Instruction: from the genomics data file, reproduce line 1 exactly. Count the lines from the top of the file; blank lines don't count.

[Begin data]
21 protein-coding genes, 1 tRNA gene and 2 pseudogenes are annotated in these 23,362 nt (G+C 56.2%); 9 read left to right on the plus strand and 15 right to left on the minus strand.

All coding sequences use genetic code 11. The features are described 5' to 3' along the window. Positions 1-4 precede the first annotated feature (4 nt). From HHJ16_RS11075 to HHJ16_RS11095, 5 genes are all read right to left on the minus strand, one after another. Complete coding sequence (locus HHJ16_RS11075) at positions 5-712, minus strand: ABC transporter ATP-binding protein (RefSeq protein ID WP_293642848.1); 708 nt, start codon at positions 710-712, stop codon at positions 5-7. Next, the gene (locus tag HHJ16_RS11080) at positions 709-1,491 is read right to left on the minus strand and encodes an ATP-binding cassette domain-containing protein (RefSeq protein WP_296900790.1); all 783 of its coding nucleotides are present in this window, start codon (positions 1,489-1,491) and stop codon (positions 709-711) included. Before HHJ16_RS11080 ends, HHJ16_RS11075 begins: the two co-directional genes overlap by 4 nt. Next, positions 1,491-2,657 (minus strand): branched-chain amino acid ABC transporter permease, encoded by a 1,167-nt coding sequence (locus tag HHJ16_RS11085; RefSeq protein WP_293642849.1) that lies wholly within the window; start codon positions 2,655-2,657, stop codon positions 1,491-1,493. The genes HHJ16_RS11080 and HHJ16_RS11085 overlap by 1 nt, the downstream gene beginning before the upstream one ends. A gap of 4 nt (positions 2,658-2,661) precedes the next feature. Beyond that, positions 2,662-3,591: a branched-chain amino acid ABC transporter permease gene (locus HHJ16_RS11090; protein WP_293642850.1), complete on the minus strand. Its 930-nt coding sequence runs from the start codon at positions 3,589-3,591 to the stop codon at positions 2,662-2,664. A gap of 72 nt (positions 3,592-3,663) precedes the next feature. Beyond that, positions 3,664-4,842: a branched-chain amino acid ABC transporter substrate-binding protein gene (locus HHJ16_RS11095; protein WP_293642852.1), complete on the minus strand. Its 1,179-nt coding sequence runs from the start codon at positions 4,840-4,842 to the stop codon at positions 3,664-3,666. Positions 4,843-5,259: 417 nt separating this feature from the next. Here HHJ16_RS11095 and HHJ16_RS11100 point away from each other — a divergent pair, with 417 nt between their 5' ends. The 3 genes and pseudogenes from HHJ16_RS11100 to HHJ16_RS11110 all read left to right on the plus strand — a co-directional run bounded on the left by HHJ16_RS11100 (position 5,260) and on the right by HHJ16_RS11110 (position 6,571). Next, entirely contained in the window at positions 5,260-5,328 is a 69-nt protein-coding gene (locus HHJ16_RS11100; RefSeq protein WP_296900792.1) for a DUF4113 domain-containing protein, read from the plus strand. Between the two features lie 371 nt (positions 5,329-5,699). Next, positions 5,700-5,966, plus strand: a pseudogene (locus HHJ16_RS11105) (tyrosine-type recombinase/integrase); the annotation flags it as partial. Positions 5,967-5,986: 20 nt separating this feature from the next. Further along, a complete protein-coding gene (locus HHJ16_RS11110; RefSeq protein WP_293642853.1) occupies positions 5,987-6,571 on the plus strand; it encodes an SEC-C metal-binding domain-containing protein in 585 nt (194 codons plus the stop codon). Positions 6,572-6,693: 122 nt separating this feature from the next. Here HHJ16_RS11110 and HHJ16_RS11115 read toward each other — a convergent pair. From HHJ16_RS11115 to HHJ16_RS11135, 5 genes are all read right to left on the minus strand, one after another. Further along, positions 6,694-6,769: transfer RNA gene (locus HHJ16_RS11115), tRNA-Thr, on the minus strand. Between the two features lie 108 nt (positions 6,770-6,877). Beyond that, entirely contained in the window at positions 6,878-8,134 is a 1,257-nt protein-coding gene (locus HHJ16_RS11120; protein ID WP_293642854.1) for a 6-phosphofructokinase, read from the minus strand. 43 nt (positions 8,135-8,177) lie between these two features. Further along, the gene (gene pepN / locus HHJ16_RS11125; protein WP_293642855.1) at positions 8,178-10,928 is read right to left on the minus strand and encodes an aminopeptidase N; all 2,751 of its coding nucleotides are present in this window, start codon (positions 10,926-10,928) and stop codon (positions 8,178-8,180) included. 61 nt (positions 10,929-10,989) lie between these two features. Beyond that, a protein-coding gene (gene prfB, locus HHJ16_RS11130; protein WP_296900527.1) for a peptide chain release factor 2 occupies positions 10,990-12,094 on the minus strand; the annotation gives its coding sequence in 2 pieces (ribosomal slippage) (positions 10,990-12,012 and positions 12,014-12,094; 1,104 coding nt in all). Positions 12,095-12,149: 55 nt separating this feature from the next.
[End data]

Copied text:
21 protein-coding genes, 1 tRNA gene and 2 pseudogenes are annotated in these 23,362 nt (G+C 56.2%); 9 read left to right on the plus strand and 15 right to left on the minus strand.